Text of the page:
What you need to know:
- After birth, the umbilical cord falls out and the umbilical ring closes during the early months of life
- Failure of this closure results in a direct hernia
- In some instances, the area around the umbilical cord may have a defect within the wall, creating an indirect umbilical hernia
Starting clinical rotations is every medical student’s dream. Being able to walk into the wards in your white coat and listening to a patient telling you about their illness makes you truly believe you are on your way to becoming a doctor.
We knew it was going to be hard work, but we did not anticipate the true meaning of apprenticeship. I shadowed my senior colleagues doggedly all over the wards, pen and notebook in hand, jotting down even the most unimportant of points. I am definitely the doctor I am today because these magnanimous colleagues were tolerant, accepting and generous.
Eleven weeks into my fourth year, our rotations were rudely interrupted by industrial actions by our lecturers due to a pay dispute. The medical school was closed and we were sent home indefinitely. After one week at home, I felt like a rusty old nail. I needed to get back to the wards, so as not to lose the little skills I had gained.
A friend put me in touch with a senior paediatric surgeon at our national hospital and I was able to rotate in the paediatric surgery wards among the resident doctors pursuing their post-graduate training. Within a week, I was trailing one of the resident doctors all over, learning about surgical conditions in children.
Made fun of me
On Wednesdays after rounds, we would admit the children scheduled for surgery for the coming week. This entailed taking a full history and doing a head to toe examination. I was too green to do this on my own, but the resident doctor would involve me throughout the process. He was extremely patient.
One sunny Wednesday, little Isaiah* walked into the doctor’s room accompanied by his father. He was as bright as the weather out there. He liked my watch and asked if he could wear it for a little while. As we chatted with Isaiah, I asked him why he had come to the hospital and he proudly told me the doctor was going to close the window to his stomach because he was now a big boy and did not need it. He was turning six.
Before I could figure out what Isaiah meant, he asked if I wanted to see his "window". He lifted up his shirt and right there in front of me was the biggest navel I had ever seen, popping all out as Isaiah let out a merry laugh. He caught my surprise before I could mask it and together we laughed some more, cementing a friendship that lasted his entire admission.
Isaiah’s navel took me right back to my childhood. I was the odd girl with a popping belly button in kindergarten, it popped right through my dresses and the other kids made fun of me. I kept my cardigan on all day to conceal it, but I was not very successful. Eventually, I accepted it and even named it Poppy. It flattened off in teenage, but never quite sank in.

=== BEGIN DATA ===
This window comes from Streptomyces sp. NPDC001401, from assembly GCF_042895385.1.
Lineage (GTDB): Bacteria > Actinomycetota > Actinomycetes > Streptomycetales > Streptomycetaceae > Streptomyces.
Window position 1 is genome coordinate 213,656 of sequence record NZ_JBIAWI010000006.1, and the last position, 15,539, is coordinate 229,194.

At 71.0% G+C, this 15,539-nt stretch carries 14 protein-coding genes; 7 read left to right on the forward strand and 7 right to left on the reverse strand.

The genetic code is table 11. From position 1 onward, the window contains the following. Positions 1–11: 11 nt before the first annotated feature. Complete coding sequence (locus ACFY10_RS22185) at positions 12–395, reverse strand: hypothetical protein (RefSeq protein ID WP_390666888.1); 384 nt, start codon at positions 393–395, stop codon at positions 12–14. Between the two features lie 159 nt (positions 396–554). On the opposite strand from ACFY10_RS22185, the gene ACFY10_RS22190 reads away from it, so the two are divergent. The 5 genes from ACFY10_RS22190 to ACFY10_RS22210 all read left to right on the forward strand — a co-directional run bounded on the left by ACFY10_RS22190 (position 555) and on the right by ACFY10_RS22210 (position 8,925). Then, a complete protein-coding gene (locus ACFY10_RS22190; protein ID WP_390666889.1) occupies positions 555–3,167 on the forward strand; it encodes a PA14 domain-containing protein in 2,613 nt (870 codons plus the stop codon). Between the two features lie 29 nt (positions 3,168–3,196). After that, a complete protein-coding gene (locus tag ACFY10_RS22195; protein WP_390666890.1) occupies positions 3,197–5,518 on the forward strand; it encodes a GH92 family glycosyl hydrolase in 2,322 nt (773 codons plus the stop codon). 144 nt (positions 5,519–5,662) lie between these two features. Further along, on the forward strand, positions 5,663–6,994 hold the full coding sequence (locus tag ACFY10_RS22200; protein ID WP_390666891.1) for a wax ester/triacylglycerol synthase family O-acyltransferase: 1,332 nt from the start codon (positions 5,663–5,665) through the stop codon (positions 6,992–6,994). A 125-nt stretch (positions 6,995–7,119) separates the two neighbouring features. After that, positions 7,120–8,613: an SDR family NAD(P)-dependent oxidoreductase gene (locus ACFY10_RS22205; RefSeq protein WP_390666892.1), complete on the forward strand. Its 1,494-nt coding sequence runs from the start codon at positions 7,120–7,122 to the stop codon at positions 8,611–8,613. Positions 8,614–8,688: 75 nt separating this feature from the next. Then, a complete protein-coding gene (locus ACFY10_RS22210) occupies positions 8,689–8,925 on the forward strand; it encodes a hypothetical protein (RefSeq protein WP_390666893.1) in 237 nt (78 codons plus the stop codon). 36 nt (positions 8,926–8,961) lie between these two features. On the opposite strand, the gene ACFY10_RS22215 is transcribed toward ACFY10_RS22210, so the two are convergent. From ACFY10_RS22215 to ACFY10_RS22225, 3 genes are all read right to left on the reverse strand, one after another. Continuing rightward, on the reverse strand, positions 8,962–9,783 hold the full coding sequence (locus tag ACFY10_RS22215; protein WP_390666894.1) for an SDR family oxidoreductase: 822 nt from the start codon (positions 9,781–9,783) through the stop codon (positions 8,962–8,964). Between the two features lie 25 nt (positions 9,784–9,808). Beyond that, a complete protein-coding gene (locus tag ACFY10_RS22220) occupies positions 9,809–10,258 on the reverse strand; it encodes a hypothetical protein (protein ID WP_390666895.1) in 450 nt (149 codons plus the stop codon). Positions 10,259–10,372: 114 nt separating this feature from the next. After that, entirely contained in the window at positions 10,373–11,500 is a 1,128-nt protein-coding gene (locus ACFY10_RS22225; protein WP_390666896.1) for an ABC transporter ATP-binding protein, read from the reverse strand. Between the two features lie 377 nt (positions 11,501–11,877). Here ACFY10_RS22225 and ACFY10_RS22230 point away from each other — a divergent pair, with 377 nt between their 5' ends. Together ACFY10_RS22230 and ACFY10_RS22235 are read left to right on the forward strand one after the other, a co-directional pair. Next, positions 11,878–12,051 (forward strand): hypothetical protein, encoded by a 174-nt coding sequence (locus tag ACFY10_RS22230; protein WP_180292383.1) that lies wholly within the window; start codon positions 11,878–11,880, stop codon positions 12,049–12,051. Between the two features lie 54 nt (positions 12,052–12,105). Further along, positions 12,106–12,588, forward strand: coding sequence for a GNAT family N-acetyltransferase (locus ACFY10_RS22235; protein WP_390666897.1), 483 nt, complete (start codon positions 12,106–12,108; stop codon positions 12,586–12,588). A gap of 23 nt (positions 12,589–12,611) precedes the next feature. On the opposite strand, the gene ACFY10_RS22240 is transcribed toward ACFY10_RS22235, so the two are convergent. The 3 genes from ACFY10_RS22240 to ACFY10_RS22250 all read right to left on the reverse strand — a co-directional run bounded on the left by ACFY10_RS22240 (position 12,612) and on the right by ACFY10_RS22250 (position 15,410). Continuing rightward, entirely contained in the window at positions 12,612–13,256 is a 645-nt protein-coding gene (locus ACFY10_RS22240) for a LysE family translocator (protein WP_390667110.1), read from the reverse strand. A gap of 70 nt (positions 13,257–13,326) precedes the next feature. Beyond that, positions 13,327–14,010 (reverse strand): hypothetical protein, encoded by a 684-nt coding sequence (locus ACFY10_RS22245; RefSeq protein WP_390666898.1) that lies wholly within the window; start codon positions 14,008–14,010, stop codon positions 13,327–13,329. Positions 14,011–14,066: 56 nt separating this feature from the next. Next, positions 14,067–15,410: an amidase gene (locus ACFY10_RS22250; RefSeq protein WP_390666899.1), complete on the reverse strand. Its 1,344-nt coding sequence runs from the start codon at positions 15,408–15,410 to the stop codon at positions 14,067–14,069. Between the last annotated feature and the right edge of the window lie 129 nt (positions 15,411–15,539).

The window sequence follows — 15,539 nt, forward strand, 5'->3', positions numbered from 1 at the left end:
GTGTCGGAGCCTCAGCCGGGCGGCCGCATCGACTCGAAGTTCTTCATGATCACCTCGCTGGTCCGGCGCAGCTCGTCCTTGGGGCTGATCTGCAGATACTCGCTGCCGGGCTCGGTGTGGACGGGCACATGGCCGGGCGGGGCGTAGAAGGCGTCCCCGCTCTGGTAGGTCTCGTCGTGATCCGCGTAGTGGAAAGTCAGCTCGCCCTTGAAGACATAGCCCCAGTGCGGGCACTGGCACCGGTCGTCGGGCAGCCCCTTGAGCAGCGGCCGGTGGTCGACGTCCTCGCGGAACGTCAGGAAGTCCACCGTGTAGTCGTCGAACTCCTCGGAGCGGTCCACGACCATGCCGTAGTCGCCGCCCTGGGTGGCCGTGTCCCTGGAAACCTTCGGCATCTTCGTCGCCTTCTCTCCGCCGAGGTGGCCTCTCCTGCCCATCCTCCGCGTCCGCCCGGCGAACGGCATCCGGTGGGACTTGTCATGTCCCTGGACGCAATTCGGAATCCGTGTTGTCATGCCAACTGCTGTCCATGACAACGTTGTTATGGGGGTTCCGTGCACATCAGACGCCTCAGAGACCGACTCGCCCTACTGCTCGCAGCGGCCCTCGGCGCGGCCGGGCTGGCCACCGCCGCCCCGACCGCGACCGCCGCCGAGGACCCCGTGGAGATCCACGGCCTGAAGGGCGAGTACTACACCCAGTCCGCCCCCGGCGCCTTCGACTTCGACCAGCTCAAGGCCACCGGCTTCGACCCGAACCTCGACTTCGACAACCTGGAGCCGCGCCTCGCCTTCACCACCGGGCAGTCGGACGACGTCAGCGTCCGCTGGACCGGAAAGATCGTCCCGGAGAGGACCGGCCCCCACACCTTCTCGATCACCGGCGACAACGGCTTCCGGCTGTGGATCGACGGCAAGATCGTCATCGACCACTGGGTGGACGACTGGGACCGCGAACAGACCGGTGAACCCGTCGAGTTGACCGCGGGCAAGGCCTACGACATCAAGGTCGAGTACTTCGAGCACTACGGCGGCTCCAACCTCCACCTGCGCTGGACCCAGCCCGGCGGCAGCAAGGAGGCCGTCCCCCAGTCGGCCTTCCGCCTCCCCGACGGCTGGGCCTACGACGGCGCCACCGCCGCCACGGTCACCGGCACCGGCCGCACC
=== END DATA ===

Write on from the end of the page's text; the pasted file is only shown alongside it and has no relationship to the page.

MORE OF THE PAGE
Having Isaiah in the ward was my golden opportunity to learn about the umbilical hernia. During the development of the baby in the womb, the anterior abdominal wall of the forming baby is formed by the 12th week of pregnancy, leaving a small gap called the umbilical ring, through which the umbilical arteries and vein come through to the placenta.
After birth, the umbilical cord falls out and the umbilical ring closes during the early months of life. Failure of this closure results in a direct hernia. In some instances, the area around the umbilical cord may have a defect within the wall, creating an indirect umbilical hernia.
These defects result in intestines popping through the gap and can be felt right under the skin. This is more pronounced when one coughs, sneezes or strains the abdomen because of the increased intra-abdominal pressure. The umbilical herniae vary in size, from small, penny-sized ones to saucer-sized ones.
For most children, the hernia will close naturally by age five. No treatment is required other than observation to pick up the rare instances of complications. If the hernia persists past five years, it should be closed surgically. The complications include trapping of the intestines in the hernia, obstructing blood flow to the incarcerated part of the intestine. This can lead to the intestine perforating, with grave consequences.
For this reason, Isaiah’s hernia was still big at the age of five and he was scheduled to undergo surgery with our team. Though he did not comprehend what surgery really meant, he was good and ready to bid his window goodbye.
He came through surgery like the champ he was and was back to the ward with a wide surgical dressing across his tummy. We had a yellow teddy bear waiting for him in his bed.
Over the next two days, we drew red hearts on this dressing to show him how well he was doing. We celebrated his progress with a huge lollypop when he was permitted to eat and a box of crayons when he walked out of bed to the playroom. On the third day, he hugged us goodbye and walked off to a windowless new life.